Watch video on-line: http://blip.tv/g0tmi1k/de-ice-v1-2a-1-120-5434302
Download video: http://www.mediafire.com/?8sgsv5qwtbbnyim
De-ICE has another challenge in its "vulnerable-by-design" series - even though the naming gets more confusing with every release! It's been a while since the last release, level 2-disk 1 (back in 2007). The students of "HackingDojo" were challenged to put together their own exploitable LiveCD, and it was released under the de-ice name. This is "version a", and should be not confused with "version B" (de-ice-1.120-1.0b.iso aka Level 1-Disk 3-Release 1-Version B), as these are NOT the same challenge - it's a different setup.
Heorot.net release's (in date order):
- De-ICE - Level 1 - Disk 1 (de-ice.net-1.100-1.1.iso)
- De-ICE - Level 1 - Disk 2 (de-ice.net-1.110-1.0.iso)
- De-ICE - Level 2 - Disk 1 (de-ice.net-2.100-1.1.iso)
- pWnOS (pWnOS v1.0.zip)
- Hackerdemia (hackerdemia-1.1.0.iso)
- De-ICE - Level 1 - Disk 3 - Version A (de-ice-1.120-1.0a.iso)
- De-ICE - Level 1 - Disk 3 - Version B (de-ice-1.120-1.0b.iso)
- Pre-setup (configured IP as the host has a static IP in 192.168.1.0/24 range)
- Scan network for the host (nmap)
- Port scanned host (unicornscan)
- Enumerated running services running open ports (nmap)
- Discovered a SQL Injection (Firefox)
- Dump all usernames & passwords to the database (sqlmap)
- Tested for any repeated logins with known usernames & working passwords (hydra)
- Escalated privilege by incorrectly configured settings (sudo)
What do I need?
- de-ice-1.120-1.0a.iso (MD5: E8FB66760ADDF85896DB3F78F278F7D2)
- Spare or a Virtual machine (Example: Virtual Box or VMware Player)
- nmap – (Can be found on BackTrack 5).
- unicornscan – (Can be found in BackTrack 5 repository).
- sqlmap – (Can be found on BackTrack 5).
- hydra – (Can be found on BackTrack 5).
A quick "ping" scan with nmap, shows which hosts are connected to the network. Once the target had been discovered a detailed port scan (TCP & UDP) was taken by using unicornscan. To check the results another detailed TCP port scan was done, though this time it was done using nmap. Unicornscan uses a lot less time to do a port scan compared to nmap (especially with UDP scanning). However, nmap has the advantage of being able to do more than just "port scanning" by "information gathering". The attacker uses the "-a" option, which allows for "OS detection", "version detection of services", "a collection of script scanning", and "traceroute details" as well as increasing the scan speed by "-T4". nmap also confirms TCP port 80 is open, which is the default port for a web server, as well as detecting basic information regarding the configuration of the server.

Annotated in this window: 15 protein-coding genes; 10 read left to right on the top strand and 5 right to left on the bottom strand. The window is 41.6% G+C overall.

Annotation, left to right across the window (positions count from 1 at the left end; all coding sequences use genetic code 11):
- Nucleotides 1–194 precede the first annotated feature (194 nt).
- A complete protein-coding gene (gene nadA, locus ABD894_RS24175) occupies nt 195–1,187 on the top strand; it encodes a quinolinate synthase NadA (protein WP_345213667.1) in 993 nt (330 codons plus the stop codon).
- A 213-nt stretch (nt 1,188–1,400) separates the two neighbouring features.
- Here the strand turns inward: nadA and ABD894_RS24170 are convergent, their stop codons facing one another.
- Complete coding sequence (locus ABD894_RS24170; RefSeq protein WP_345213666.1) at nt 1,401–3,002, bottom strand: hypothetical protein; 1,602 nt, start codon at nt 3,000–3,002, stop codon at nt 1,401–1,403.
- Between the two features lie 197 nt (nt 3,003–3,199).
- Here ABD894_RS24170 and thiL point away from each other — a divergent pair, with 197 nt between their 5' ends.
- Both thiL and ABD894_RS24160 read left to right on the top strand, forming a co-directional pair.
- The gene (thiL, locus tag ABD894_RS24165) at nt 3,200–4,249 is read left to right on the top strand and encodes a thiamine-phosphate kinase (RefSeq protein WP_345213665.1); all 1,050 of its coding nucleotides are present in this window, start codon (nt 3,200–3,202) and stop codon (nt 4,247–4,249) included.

The attacker then interacts with the web server and is presented with a "Data Entry" site. There isn't any protection on the server, which allows for the attacker to add a new product into the system. Upon doing so, the attacker notices the URI of the current page, "products.php?id=1". By using the ID variable, the server selects the requested item. The attacker tries to inject their own code allowed with it.
The attacker uses sqlmap to speed up the injection process as it is designed to test multiple injection methods. sqlmap has pre-built commands which allows the attacker to find common sensitive information (such as; the running services and versions, current user and the database admin, user privileges as well as viewing every table along with the contents). The attacker chooses to capture all the users and their passwords to the database services. The passwords used in the database are encrypted, however, they use a well-known scheme which is easily cracked. The result of this, gives the attacker 50 working usernames as well as 49 known passwords too.
The attacker then checks to see if any of the users have reused their passwords (or if they have used someone else known password, any blank passwords or their usernames as the passwords), by brute forcing the SSH remote login. The result of this action, gives the attacker remote access to the system with 50 credentials.
On the list of credentials, the attacker notices a few usernames which they have seen before from previous pentests for the company. The attacker then logs into their accounts and views their personal folders. Upon accessing "ccoffee" account, there was a directory (scripts) located inside. In this folder, there was a file which was only accessible to the super user account, root. The attacker then checks to see if any privileges have been assigned to the user for this file-they have been. The attacker then backups the file and replaces it with their own file - which is a shell prompt.
The attacker highlights the fact that the full path has to be specified for sudo to allow access to the file. After this command has been executed, the attacker now has complete access to the system. The attacker collects a bit of information about the system (IP addresses, user hashes and accesses the personal folder for the root account).
As the attacker now has access to the complete system, they access every user folder at once and view random files at their choosing; a selection of them are sensitive to the company. (Note: I skipped the majority of them out for two reasons: 1.) It's boring watching me cat'ing them all and 2.) It allows you to view them for yourselves).